Using machine signals with AI can solve problems in a new and innovative way. The objective is to eliminate Tier 1 and 2 support. Once these problems are solved, the next step is to be able to troubleshoot problems we haven’t encountered yet. Finally, once labor is freed up, we can turn contact centers into value added services. What RevTwo is doing is combining the foundation of an IoT pioneer with AI to change the way support is delivered.
How would you define the Internet of Things?
Being an early guy in the market, there was no term at first, so I love the term just to have a handle on a transformative concept. I never thought of IoT as just technology. This is not only about moving data around and running business rules. IoT is about overhauling how business fundamentally works. Today’s business works around the human interpretation of data, for CRM systems for instance. What IoT does for me is to eliminate the middleman, pulling the human out of it.
For a factory or other business, this pulls all the pieces together. Like a human when you touch something hot and you automatically pull your hand back, IoT helps the business sense, respond and anticipate - to plug in all the real-world signals to create a smarter, more nimble business that can create products, processes and services that are more of a joy to use. It’s a sense and response system, getting signals and automating processes that we hadn’t been able to before.
How did the technologies created at Axeda informing the evolution of the next generation of Connected Products?
At Axeda we taught everything to talk and we taught companies to listen. We built a big pipe and provided a way for companies to listen to the data. At Axeda, a lot of the processes were manual. For service there would be experts that would do remote troubleshooting; Axeda would alert problems and people would engage in the field. At RevTwo, we see that it’s not just connectivity, it’s context. With products “in the wild”, context is everything. Today a lot of the front end of support is about gathering context – who are you, what are you doing etc.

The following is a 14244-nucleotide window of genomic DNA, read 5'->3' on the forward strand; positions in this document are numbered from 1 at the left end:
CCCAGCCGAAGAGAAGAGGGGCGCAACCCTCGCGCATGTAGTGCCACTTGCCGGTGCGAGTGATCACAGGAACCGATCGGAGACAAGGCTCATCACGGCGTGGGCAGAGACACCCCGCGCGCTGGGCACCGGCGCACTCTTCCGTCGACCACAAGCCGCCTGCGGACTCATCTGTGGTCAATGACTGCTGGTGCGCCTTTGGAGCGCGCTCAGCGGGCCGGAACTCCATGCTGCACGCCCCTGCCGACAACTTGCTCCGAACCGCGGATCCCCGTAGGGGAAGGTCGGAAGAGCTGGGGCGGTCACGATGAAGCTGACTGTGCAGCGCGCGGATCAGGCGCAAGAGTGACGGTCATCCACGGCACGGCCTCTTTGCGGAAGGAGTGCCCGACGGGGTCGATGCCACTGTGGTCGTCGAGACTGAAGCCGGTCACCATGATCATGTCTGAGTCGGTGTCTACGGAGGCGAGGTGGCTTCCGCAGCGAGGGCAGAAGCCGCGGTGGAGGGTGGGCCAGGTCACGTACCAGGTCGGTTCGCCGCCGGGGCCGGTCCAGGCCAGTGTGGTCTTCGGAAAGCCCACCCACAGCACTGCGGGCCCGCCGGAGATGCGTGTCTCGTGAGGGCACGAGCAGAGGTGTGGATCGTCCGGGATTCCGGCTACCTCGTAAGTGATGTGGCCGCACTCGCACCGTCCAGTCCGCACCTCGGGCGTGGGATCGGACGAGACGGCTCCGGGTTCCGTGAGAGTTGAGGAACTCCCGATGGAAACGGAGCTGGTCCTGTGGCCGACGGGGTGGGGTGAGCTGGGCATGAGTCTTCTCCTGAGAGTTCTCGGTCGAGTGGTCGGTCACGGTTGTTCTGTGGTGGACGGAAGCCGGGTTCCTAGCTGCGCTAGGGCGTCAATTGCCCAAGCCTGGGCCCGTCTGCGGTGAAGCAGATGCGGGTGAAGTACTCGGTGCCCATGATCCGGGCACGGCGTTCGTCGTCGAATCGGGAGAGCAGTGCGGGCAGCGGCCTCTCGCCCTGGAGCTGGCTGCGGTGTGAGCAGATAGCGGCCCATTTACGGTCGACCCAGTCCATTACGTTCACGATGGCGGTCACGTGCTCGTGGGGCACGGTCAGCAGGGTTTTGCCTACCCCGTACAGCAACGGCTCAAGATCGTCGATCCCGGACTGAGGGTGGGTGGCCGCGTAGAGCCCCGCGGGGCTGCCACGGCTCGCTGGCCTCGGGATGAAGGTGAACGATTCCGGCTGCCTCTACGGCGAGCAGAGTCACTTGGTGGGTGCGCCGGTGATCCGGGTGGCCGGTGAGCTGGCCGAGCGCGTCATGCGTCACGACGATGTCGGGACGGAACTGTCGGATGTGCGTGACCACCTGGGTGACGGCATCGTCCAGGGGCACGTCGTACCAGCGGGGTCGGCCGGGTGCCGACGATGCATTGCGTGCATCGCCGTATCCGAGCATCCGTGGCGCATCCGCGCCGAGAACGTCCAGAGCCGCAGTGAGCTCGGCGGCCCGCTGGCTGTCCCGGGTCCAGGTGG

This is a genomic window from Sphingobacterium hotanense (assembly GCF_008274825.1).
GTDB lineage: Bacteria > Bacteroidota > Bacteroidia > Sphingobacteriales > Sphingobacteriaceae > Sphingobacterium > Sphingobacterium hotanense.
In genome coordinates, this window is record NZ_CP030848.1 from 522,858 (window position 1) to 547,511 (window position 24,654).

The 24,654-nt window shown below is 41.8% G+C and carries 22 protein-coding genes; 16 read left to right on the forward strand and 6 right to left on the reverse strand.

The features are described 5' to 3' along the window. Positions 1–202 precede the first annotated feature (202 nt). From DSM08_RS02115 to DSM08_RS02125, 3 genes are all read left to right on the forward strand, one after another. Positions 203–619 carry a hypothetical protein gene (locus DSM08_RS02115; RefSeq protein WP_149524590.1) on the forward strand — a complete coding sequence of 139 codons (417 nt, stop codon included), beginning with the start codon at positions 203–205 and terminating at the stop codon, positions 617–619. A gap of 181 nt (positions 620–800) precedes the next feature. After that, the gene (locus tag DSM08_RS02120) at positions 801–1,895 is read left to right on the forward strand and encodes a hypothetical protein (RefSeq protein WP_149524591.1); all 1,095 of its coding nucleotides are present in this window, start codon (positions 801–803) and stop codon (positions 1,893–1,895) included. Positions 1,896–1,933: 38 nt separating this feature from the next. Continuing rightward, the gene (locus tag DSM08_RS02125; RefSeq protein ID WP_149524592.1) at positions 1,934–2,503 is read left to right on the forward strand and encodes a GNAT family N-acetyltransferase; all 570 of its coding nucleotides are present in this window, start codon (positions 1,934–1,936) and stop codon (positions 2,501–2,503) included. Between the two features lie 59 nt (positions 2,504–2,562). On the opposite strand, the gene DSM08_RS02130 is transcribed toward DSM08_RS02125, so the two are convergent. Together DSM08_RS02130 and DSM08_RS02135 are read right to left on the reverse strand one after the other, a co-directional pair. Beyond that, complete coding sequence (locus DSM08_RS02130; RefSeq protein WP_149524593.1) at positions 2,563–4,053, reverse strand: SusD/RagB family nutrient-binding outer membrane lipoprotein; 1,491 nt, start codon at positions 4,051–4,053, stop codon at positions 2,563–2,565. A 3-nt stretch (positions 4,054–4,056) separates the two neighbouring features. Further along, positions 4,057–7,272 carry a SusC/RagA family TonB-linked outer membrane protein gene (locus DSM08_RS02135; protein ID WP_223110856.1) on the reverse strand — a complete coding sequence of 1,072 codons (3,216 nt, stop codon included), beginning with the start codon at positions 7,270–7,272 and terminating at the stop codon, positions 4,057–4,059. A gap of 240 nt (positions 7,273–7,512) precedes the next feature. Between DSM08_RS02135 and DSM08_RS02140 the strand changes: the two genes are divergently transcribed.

IoT is the Context Conduit. If we leverage support around this, we can provide context without having ask for it, so we can resolve an event without having to go through the whole process of asking questions. When you combine technologies like AI/ machine learning and Tensor Flow, you can identify which signals are valuable. Over time you can create a system that is better than the best person. This enables creation of systems to automate things, leveraging the IoT conduit for connectivity and using AI for resolving things.
AI is technology whose time is right, which can provide solutions to products in seconds rather than minutes or hours - without the cost and time of human intervention. This was an area in IoT that hadn’t been explored, and there hadn’t been a lot of innovation.